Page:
5. Advertise

Would you tune in to see Shawn Michaels confront CM Punk? Of course you would. Would you have any idea that was going to happen if you weren't watching at the time? Probably not. And therein lies another nascent issue with the WWE: Failure to inform potential viewers of what's to come. Of course a certain element of wrestling has to be spontaneous; I'm certainly not suggesting that we know every detail of everything that's to come. Fans look forward every year to who those surprise Royal Rumble entrants will be, for example. But week in and week out, WWE fails to capitalize on what they theoretically should already know they're going to do. That indicates last-minute scrapping or general disregard for the audience, both of which are an issue.

WWE (and all sports) are at their best when they face competition. Viewers' appetites are fickle things, and what's popular right now likely won't be by the end of this sentence. That forces you to think outside of the box, but it should also encourage you to take your biggest names and best feuds and put them front row and center. Interesting stipulations, interview segments, and the like are all great opportunities to garner viewers who could potentially stay the course. For a company that is built on self-promotion, their weekly failure to do so is more than puzzling. Promising interesting television and delivering on that promise equals big ratings and better reviews. Plain and simple.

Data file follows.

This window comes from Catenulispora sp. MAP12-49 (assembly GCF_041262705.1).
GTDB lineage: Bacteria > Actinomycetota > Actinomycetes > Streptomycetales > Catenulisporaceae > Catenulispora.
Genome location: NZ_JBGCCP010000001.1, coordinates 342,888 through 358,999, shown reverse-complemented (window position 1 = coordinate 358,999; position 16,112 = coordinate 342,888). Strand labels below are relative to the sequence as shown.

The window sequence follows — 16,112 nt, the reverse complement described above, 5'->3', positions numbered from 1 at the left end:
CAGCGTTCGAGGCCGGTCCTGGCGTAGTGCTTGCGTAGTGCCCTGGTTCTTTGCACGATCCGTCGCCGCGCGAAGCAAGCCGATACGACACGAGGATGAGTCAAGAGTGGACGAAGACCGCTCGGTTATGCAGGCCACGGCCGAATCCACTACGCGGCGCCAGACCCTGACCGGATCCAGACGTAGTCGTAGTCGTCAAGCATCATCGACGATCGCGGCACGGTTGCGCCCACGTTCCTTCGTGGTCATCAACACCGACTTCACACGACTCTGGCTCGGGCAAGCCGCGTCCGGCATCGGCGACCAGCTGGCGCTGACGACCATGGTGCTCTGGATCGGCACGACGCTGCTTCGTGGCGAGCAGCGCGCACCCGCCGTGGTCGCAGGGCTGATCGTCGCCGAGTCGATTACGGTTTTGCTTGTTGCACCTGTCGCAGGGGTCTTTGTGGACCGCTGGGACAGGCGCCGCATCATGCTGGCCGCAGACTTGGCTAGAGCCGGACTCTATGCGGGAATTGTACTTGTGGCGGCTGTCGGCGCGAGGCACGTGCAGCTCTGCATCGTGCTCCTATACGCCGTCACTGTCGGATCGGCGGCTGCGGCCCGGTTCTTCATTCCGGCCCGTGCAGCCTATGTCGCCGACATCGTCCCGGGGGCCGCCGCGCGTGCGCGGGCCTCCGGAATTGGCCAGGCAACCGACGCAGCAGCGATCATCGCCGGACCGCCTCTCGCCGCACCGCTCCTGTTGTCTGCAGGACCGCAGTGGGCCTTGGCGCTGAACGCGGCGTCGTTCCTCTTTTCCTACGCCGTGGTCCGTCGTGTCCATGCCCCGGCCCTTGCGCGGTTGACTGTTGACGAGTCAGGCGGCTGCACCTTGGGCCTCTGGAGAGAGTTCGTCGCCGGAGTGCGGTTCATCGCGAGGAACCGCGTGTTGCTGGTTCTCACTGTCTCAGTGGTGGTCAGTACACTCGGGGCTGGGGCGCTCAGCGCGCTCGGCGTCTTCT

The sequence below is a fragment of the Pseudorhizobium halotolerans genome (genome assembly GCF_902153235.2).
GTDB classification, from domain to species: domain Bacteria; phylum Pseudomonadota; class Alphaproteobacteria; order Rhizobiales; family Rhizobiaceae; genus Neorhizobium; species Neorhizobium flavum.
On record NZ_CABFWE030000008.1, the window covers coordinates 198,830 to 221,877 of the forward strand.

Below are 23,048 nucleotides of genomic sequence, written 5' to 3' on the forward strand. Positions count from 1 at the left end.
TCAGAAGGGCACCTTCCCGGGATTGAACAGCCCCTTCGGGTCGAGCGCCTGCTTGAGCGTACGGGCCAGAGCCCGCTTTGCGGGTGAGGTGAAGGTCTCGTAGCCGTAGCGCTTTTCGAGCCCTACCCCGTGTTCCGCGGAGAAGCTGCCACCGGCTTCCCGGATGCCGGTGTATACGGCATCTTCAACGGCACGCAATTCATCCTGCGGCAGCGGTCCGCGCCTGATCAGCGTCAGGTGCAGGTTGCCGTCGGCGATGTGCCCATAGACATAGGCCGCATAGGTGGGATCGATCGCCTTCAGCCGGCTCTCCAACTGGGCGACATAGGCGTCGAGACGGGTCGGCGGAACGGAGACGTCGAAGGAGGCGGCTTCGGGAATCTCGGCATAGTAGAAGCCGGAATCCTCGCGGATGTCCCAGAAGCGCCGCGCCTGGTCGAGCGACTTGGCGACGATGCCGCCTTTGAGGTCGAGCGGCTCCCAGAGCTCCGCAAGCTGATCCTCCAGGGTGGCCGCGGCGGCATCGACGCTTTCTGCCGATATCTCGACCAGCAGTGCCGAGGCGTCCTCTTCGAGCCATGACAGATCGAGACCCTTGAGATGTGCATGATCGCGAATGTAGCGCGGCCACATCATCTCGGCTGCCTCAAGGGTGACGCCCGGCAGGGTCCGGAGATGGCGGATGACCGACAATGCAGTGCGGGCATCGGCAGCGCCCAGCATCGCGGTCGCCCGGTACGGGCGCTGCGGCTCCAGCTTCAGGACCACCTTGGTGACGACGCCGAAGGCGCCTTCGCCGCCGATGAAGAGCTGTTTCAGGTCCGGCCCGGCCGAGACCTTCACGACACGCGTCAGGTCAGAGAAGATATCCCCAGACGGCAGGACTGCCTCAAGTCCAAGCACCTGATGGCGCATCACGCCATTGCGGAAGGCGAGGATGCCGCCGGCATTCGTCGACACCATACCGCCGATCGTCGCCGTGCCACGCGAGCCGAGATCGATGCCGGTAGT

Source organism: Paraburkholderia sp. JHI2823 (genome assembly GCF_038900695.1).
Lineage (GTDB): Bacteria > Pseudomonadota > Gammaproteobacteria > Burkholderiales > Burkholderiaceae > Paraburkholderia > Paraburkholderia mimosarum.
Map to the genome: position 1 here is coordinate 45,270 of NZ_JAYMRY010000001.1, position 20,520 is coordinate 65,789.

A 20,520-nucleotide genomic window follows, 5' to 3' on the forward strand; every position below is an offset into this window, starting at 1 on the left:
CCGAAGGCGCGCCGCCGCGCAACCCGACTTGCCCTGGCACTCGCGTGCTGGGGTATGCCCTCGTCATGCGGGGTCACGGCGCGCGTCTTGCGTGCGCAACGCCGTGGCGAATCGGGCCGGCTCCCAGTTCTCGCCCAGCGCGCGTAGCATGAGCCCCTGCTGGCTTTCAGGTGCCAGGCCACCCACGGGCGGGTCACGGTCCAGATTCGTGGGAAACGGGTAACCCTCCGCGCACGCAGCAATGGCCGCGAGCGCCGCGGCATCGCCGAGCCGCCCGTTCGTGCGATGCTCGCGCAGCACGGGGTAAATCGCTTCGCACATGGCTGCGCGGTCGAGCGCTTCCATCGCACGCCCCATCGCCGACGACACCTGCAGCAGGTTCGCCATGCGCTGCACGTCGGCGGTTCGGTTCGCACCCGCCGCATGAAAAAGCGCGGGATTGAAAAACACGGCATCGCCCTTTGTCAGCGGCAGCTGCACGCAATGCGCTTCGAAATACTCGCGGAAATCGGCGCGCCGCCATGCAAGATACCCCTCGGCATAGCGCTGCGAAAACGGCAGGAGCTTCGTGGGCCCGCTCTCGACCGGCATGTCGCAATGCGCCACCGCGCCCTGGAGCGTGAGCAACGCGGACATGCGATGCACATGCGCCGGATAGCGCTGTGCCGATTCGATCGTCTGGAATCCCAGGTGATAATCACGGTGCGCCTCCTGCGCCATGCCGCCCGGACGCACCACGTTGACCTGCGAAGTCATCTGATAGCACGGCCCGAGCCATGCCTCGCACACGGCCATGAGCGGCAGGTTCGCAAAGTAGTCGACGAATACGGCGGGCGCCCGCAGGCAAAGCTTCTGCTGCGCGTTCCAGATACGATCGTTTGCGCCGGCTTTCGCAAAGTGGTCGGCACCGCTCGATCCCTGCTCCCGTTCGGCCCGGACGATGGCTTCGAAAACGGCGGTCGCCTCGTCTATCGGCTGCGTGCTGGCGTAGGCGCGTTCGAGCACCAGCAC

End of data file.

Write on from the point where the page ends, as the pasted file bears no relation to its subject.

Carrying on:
6. Figure Out The Network

Despite the ever-present Authority storyline, the big off-air corporate question is how and when WWE will make good on their long-heralded desire to have some form of a TV network. This is an excellent opportunity to reward passionate wrestling fans by offering a lot of exclusive contents and big discounts in order to make this risky proposition a success. And let's face it, a wrestling channel isn't exactly that crazy when you discover that it's no more of a niche than auto racing, home improvement, or courtroom trials. You may not want to watch it all the time (and everyone's got their limitations), but there's a plethora of excellent stuff out there to keep us entertained.